It was 7 pm on a Sunday night when Matt, C.J. and I arrived at the closed shopping mall. We made our way to a door we knew would be unlocked. Having the entire mall to himself, C.J. wanted to run, dance, sing and yell, but we stopped him because guests and shoppers were supposed to be long gone.
We passed empty store after empty store. Doors were locked. Lights were off. We walked swiftly and quietly to C.J.’s favorite store. He pulled on the doors, but they didn’t budge.
“Hey! It’s locked!” he said turning to me.
When he turned back around, the doors to Sephora flung open and five of his favorite Sephora team members shouted “Happy Birthday, C.J.! Come in!”
* * *
In the beginning of February, we learned that our 11-year-old, gender creative, LGBTQ son was being bullied at school. It wasn’t just teasing. It wasn’t just “kids being kids.” It was physical and verbal harassment.
C.J.’s former group of girl friends had turned on him. They said they couldn’t hang out with him because he was gay. They stabbed him with pens. They pushed him, kicked him and pinched him. They stole his lunch and smeared their sandwiches on him. They told him he was invisible and nobody would notice if he was gone. It went on for months.
Matt and I had never seen our child in so much pain. He sobbed in our laps when he got home from school and couldn’t fall asleep at night. He (rightfully so) dreaded weekdays.
We needed to counterbalance the dread of going to school with the anticipation of going somewhere amazing. Where did our son love going? Where would he go every day if he could? Sephora.
Off we went, two or three times at week, to the Sephora in the Shops at Mission Viejo. Seeing that he was serious about makeup and appreciative of tips, our Sephora team encouraged him to attend their free makeup classes. Highlighting and Contouring. Brow Shaping. False Lashes. Age-Defying Skincare. No Makeup Makeup. Smokey Eye. He’s completed them all.
He bonded with his instructors, Miss Brina, Miss Jenny and Miss Jewel. He looks up to store director Miss Gladys, store manager Miss Kristen and the store’s social media maven Miss Marissa. He started talking about them at home. They were his new Sephora friends who helped him forget about (even if temporarily) his former school friends.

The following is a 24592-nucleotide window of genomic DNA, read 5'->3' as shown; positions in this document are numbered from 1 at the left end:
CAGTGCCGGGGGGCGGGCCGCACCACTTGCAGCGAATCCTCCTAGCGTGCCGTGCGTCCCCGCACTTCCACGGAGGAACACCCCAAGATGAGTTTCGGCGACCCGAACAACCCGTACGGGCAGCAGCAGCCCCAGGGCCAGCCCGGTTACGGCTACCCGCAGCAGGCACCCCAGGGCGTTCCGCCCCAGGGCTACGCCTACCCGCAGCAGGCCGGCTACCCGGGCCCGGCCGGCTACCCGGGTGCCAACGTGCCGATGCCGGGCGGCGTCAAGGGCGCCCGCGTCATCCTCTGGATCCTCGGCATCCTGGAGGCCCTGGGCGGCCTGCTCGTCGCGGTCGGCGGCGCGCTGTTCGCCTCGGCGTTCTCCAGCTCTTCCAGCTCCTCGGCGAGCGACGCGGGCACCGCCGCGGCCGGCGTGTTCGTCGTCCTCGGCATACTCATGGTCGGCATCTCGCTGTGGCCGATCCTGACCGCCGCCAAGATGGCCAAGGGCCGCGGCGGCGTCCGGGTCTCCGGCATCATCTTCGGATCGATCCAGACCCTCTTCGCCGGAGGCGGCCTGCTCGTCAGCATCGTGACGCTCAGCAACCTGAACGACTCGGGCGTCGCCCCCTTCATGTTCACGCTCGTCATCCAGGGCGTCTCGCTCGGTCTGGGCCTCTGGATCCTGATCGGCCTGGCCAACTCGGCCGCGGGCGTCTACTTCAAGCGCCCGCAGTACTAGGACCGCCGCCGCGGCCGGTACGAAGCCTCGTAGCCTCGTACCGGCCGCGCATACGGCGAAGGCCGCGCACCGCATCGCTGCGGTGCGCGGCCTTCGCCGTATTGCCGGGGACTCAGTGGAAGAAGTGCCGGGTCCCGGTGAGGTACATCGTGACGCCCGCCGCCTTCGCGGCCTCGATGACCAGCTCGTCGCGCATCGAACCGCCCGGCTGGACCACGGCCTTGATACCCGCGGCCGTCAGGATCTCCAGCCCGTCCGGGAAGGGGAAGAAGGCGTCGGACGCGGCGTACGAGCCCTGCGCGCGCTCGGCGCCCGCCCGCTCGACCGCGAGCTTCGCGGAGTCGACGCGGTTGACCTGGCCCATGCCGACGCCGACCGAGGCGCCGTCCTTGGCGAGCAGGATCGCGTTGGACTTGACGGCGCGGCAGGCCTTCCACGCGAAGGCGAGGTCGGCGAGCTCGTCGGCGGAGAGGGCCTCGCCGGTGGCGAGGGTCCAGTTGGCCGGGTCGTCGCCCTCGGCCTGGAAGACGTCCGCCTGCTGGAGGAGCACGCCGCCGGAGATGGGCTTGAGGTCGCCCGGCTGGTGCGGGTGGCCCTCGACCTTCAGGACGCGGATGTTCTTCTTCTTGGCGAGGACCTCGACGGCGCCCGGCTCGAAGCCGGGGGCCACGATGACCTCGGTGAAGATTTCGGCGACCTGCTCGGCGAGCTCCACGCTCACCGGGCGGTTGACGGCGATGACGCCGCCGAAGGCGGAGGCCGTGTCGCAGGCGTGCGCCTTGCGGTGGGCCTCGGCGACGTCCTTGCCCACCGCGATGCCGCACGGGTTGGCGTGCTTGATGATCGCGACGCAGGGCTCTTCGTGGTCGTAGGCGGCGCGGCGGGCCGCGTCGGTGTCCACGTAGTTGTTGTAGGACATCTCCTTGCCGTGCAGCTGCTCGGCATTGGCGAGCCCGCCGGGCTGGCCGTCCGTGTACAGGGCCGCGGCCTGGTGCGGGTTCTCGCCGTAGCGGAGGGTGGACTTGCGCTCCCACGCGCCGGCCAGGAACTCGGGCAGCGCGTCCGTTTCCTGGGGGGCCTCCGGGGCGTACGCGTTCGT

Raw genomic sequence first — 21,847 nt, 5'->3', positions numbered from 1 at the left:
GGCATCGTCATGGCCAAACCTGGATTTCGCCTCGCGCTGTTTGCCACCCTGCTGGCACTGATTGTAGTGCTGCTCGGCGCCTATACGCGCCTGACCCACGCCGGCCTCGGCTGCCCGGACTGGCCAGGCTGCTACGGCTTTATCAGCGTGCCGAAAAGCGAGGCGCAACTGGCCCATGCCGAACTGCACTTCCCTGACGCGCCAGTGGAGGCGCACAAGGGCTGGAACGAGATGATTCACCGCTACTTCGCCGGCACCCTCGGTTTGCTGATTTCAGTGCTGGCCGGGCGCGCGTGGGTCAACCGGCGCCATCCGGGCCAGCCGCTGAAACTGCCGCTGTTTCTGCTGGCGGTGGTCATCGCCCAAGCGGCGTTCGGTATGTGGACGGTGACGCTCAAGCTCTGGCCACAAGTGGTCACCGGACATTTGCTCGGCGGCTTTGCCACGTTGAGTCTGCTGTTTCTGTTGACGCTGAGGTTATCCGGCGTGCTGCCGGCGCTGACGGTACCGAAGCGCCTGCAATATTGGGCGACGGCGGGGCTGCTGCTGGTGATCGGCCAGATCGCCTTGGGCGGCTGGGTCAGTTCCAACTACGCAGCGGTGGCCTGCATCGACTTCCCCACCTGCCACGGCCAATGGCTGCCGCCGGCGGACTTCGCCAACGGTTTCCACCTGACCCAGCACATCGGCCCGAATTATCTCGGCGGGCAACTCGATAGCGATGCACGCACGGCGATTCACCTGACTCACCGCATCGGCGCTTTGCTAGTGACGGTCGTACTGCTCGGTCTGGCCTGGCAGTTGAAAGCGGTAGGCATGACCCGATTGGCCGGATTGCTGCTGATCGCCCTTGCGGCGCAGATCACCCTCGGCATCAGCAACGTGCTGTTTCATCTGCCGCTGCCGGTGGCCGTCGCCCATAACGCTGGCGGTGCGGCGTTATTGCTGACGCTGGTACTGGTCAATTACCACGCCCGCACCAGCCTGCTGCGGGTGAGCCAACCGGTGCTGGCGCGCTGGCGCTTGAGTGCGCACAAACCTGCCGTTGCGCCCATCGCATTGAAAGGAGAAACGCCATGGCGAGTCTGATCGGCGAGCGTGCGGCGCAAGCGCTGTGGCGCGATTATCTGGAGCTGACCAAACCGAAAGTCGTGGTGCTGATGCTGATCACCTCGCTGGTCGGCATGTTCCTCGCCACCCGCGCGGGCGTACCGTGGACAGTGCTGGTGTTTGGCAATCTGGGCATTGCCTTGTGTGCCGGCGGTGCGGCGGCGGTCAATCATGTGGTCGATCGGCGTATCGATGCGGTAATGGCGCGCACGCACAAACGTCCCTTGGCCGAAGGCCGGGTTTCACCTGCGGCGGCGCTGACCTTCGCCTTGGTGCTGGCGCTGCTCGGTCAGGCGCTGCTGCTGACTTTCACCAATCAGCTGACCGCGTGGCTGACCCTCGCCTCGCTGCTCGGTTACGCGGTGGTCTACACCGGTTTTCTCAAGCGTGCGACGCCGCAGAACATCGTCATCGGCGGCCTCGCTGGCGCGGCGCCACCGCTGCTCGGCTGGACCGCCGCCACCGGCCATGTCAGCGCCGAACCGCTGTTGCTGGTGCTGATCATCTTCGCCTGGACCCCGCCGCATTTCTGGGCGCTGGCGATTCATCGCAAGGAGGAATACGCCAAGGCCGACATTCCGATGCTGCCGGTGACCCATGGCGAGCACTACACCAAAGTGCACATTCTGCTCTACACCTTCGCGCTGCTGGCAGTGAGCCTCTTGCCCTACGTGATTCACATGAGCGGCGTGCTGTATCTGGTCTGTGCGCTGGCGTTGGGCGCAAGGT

Unbeknownst to C.J., the Sephora team was following his bullying story. When they read that the bullying intensified around his birthday (February 1) and he felt like it “ruined his Birthday Month,” they decided to do to something about it.
Once the school’s investigation into the bullying was closed, consequences had been issued and it seemed that better days were ahead, our Sephora team stayed long after their shifts had ended to throw C.J. an after-hours, invite-only, festival-makeup-themed belated birthday party. It was the birthday makeover our son desperately needed.
The Sephora team had decorated lighted-mirror workstations for C.J. and his five best girlfriends (none of whom go to his school). When the kids saw that a makeup bag full of swag and samples were awaiting each of them, they squealed and took their seats.
The Sephora team gave C.J. and his girl friends a custom class on teen makeup inspired by festival season. Which means there was a lot of shimmery pastels, glitter and highlighter. (So. Much. Highlighter.) Then, a special guest of honor, Donovan from Nudestix, gave the group a demo using the brand’s new magnetic eye shadow.
When every square inch of their cute little faces was covered in makeup, the group snacked on edible glitter-covered vegan cupcakes prepared and delivered by Miss Dre, a Sephora team member from another store.
High on sugar and shimmer, the group had the store themselves. They wandered the aisles carrying little shopping baskets on their arms like designer handbags. They giggled and called each other over to look at colorful products.
Before we left, the Sephora team gave C.J. a birthday card filled with sweet and supportive handwritten notes. When we got home, C.J. sat it by his bed. That’s where it remains, to be read regularly.
Sephora helped save my son. They took his worst birthday and made it over into his best birthday. After some of his darkest days, Sephora gave him a bright night and taught him that fearless is the new flawless.
The next day, C.J. went to school with flecks of glitter in his hair and a hint of liner on his eyes.
“I bet the mean girls at school have never been to an after-hours Sephora party,” he said as we got near his campus.
“I bet you’re right.”
“They are the ones missing out. If they had been nice to me I totally would have invited them,” he said, looking out the window.
After school, he made a “thank you poster” and wrote a thank you note to the Sephora team.
“Thank you so much for having that after-hours makeup party for me and my friends! I’ve been having a rough time at school and the party made me feel way better. Some kids make fun of me for liking makeup and ‘girl stuff,’ but all of you make me feel very comfortable…Maybe one day I can work at Sephora with all of you!”
The next time C.J. saw Miss Gladys (store director) she told him that she would love to have him on her team when he’s a little bit older. Now, when he has a bad day at school because his peers tease him for liking makeup, C.J. focuses on his future and his spot on the Sephora team.